Hotel Award Availability: Who does it best? Plus, alerts now available!


There’s more to comparing hotel point values than just the buying power of the points. After all, if the hotel chain doesn’t make an award room available it doesn’t matter what the points are worth; you’re still not going to be sleeping in that hotel room. Thanks to more than 100,000 room queries on Hotel Hustle performed over the past month or so I’m starting to see some reasonably consistent trends in the data. So, which is the best hotel rewards program based on availability?

How do you pick the best hotel rewards program? Looking at how many rooms they offer for award bookings should be part of the calculations.
How do you pick the best hotel rewards program? Looking at how many rooms they offer for award bookings should be part of the calculations.

The good news is that six of the seven hotel rewards programs show a better than 90-ish percent availability rate on award nights where revenue nights are also available. The bad news is that there is still something of a spread within the programs, and the two oft touted as having the most valuable points – Hyatt Gold Passport and Starwood Preferred Guest – are at the “worse” end of the spectrum in terms of making rooms available for hotel award bookings.

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The data above is a snapshot of what things looked like at the turn of the new year. For a current view of the numbers head over to the Data Visualization page on Hotel Hustle. Those graphs are constantly refreshing from the most recent data.

The really good news is that Hotel Hustle now has Award Alerts built in for all of the chains supported in the search interface. So even if a room is not available at the hotel you’re interested in you can sign up to receive an email notification should that change. Just click the “Create Alert” link in the search results and let the system handle everything from there.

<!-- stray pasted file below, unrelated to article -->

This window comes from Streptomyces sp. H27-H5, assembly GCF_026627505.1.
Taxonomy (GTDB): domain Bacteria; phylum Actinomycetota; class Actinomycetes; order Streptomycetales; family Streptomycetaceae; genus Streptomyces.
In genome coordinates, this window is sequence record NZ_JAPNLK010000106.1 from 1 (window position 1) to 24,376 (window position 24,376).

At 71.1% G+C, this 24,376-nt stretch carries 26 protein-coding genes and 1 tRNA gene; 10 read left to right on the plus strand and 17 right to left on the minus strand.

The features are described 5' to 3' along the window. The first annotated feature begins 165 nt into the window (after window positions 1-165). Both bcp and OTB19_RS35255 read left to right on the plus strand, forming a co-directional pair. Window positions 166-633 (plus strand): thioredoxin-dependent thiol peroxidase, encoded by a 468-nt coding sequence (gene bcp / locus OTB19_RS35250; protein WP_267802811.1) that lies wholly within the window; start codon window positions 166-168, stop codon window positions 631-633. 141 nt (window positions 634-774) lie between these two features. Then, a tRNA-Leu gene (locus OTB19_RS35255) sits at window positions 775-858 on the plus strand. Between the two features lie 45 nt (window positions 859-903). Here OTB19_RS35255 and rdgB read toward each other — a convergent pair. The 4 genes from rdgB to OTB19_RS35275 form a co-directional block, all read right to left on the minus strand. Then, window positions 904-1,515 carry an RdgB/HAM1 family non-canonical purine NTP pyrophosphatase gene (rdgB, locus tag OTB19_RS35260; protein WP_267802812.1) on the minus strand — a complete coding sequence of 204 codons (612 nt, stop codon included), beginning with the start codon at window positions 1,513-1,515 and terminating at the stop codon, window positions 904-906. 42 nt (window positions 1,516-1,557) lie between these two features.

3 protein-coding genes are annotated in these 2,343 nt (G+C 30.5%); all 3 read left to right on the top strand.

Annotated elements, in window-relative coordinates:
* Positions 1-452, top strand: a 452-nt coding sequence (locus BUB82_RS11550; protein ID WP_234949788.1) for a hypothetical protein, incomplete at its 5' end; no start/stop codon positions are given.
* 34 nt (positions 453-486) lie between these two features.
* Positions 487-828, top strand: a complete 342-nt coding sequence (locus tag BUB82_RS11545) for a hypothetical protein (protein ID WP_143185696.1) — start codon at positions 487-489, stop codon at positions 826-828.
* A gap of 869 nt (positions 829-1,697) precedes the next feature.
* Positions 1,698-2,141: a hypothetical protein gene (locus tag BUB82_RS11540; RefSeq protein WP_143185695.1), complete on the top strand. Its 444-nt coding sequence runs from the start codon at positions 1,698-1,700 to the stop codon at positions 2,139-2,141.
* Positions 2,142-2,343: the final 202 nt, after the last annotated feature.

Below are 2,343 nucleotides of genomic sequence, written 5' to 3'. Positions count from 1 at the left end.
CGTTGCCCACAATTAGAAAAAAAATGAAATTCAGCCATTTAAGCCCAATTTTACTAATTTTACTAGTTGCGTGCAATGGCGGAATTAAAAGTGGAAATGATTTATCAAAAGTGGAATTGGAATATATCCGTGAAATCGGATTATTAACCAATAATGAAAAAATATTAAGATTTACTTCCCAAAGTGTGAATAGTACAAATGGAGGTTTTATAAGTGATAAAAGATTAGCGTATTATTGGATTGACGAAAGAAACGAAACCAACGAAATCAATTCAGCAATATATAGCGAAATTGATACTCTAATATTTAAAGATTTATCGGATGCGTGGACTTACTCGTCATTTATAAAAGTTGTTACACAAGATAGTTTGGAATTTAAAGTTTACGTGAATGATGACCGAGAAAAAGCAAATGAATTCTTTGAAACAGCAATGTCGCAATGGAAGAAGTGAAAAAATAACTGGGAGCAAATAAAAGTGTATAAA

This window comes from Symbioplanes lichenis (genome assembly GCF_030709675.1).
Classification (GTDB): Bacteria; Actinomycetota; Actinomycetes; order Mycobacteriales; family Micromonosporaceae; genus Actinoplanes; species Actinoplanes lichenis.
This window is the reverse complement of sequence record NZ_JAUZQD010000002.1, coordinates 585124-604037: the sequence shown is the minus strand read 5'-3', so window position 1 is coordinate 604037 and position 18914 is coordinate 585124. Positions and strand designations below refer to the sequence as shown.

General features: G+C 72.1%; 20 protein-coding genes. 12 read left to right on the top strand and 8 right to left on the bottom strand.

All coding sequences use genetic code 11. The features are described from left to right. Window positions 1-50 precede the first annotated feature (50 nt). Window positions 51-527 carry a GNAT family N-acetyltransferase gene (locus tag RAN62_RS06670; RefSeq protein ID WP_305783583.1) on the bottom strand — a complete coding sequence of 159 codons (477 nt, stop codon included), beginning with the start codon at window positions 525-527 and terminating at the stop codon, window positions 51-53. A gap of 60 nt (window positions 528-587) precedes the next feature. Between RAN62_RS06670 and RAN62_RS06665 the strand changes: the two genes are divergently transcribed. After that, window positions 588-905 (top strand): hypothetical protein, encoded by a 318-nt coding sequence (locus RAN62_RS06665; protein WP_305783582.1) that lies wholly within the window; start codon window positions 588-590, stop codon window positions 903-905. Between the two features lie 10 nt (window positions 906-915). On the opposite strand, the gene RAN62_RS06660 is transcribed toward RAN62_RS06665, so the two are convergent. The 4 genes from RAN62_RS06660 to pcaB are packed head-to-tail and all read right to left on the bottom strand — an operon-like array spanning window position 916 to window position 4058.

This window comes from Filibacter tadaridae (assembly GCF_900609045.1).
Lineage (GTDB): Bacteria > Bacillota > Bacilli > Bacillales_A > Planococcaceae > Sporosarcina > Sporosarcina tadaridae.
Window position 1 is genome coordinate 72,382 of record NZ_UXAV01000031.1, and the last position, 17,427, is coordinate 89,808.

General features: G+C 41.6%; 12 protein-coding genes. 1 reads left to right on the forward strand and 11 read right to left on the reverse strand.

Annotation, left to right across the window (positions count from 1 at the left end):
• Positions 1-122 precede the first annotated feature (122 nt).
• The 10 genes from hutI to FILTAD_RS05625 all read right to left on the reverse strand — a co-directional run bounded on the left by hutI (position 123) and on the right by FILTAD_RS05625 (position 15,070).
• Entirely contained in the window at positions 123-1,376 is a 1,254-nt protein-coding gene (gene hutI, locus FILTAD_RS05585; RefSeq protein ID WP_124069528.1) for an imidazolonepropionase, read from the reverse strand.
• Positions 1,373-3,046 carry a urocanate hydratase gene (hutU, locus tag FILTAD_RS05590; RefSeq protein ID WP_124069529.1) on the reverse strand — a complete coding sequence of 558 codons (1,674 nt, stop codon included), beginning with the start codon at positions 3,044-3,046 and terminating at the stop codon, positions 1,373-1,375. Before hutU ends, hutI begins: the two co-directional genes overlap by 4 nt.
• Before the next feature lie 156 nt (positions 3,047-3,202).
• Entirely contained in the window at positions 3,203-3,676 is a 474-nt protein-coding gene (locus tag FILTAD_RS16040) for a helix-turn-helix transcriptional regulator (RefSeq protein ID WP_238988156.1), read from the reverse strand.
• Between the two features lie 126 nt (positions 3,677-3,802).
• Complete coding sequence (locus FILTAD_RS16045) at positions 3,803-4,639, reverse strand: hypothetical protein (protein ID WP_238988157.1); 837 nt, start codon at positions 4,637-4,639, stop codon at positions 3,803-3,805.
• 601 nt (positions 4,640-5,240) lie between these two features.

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You’ll need to scroll down in the list of hotels to find the ones without award nights available but they are there towards the bottom.

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Seth Miller

I'm Seth, also known as the Wandering Aramean. I was bit by the travel bug 30 years ago and there's no sign of a cure. I fly ~200,000 miles annually; these are my stories. You can connect with me on Twitter, Facebook, LinkedIn and .

14 Comments

  1. Would be curious to see hit rates for Cash and Points. That’s where there are probably more stark availability differences.

    1. I’m sure there is a higher rate of differences for C&P versus just points. I’ve not been collecting data there quite as long so I don’t think there is enough to report on but I will as I gather more entries.

  2. Interesting. I’m also curious as to what percent of that Hilton “availability” is “premium” – you know, the ones that cost 800 million miles per night? Seems that’s all there’s been the last few times I’ve checked for a particular stay, though admittedly it’s not my first choice program.

    1. Less that 5% of the HHonors rates in the database end in something other than “00” which is the best approximation I can come up with to create a query which differentiates the “premium” awards from the others. Even if you say those don’t really count at all (which is a stretch) HHonors still has better availability rates than SPG, IHG, Hyatt and Choice.

      That’s not so bad in my book.